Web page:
Greenland's Stray Atomic Bomb
The prospect of a stray, possibly damaged atom bomb lying somewhere on the ocean floor is truly horrific. Britain's BBC is currently causing an uproar with a report on the loss of an American atom bomb in 1968. When an American B-52 bomber crashed into the ice off Greenland, the conventional explosives in the bombs exploded, causing a large area to become radioactively contaminated by the plutonium that was released in the process. But what the US government kept secret for decades was that a reconstruction of the bomb components found at the site had revealed that a nuclear warhead was missing. It had apparently drilled its way through the ice in North Star Bay. It was never found.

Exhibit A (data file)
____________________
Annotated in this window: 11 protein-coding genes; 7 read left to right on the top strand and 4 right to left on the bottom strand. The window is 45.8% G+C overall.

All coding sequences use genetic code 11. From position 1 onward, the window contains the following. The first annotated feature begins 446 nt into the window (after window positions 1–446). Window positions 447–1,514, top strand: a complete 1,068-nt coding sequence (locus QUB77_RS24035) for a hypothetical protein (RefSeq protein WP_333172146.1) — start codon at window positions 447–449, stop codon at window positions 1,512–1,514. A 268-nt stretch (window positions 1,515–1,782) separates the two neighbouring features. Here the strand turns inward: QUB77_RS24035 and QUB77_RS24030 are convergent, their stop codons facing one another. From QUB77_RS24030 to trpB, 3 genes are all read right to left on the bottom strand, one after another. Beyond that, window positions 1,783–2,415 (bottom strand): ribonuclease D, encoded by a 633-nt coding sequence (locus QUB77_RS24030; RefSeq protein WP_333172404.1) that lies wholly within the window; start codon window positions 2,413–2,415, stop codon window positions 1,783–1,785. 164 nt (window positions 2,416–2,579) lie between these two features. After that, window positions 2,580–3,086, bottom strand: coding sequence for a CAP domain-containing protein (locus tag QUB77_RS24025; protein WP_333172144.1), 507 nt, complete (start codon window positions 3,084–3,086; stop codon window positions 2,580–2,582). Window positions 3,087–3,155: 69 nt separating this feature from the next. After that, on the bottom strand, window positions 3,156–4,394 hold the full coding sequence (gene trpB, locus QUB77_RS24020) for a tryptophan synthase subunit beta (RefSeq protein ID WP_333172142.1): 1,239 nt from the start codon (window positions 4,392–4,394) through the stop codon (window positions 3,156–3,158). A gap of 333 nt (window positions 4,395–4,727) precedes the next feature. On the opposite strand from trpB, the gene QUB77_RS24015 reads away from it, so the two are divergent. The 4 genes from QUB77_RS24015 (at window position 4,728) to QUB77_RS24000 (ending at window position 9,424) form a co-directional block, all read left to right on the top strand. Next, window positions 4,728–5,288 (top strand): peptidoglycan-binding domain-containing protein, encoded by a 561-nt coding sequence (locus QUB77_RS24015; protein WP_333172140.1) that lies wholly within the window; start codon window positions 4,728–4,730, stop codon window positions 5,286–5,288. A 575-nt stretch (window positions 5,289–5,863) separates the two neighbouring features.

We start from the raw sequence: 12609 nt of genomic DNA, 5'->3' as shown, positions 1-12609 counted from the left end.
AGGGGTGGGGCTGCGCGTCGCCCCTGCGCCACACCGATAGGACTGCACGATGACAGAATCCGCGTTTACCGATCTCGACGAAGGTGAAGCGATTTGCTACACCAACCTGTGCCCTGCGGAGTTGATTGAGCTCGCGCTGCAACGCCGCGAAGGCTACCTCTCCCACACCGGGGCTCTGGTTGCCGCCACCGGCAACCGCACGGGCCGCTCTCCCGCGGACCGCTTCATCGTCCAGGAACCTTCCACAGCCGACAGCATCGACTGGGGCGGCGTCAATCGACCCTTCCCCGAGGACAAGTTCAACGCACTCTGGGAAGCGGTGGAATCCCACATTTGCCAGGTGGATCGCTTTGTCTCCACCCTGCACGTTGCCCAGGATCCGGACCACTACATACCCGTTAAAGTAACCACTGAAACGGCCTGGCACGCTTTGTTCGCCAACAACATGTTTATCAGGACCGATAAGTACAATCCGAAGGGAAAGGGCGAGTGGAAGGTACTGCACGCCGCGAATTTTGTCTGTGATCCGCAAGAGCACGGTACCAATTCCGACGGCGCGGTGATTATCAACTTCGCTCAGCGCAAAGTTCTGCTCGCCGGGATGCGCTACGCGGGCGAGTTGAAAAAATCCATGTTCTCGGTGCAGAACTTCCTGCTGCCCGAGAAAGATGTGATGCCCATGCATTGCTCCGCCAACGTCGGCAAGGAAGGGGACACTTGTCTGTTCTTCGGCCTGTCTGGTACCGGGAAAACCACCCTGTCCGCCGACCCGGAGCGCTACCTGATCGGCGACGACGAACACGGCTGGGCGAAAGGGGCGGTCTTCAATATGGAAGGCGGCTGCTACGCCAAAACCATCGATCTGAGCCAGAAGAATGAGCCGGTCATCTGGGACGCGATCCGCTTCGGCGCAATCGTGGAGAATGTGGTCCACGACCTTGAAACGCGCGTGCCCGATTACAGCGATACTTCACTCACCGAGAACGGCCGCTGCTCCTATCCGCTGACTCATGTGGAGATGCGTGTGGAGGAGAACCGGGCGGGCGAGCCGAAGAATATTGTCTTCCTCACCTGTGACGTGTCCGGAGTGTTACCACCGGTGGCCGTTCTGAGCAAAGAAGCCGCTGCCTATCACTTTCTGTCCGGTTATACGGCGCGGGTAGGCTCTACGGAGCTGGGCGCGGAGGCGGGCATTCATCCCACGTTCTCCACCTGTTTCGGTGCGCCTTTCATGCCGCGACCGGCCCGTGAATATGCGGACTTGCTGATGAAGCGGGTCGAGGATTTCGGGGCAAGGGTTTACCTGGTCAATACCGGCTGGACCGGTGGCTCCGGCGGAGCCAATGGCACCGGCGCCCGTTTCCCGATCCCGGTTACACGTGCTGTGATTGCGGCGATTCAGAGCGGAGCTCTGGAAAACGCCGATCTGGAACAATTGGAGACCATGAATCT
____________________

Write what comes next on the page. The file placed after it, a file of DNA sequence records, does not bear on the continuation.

The loss of an atom bomb is not as rare an occurrence as one would hope. "The American Defense Department has confirmed the loss of 11 atomic bombs," says Otfried Nassauer, an expert on nuclear armament and the director of the Berlin Information Center for Transatlantic Security. "It is believed that up to 50 nuclear weapons worldwide were lost during the Cold War."
Most of these highly dangerous weapons are still lying on the ocean floor. In April 1989, a fire on board the Komsomolez resulted in the sinking of the Russian nuclear submarine to a depth of 1,700 meters (5,500 feet) in the North Atlantic Ocean, together with two torpedoes and their nuclear warheads. On May 22, 1968, another nuclear submarine, the USS Scorpion, sank to a depth of 3,300 meters (10,800 feet) about 320 nautical miles south of the Azores. There were two nuclear warheads on board. Because of the considerable depths involved, neither the weaponry nor the nuclear reactors on both submarines have been recovered to date.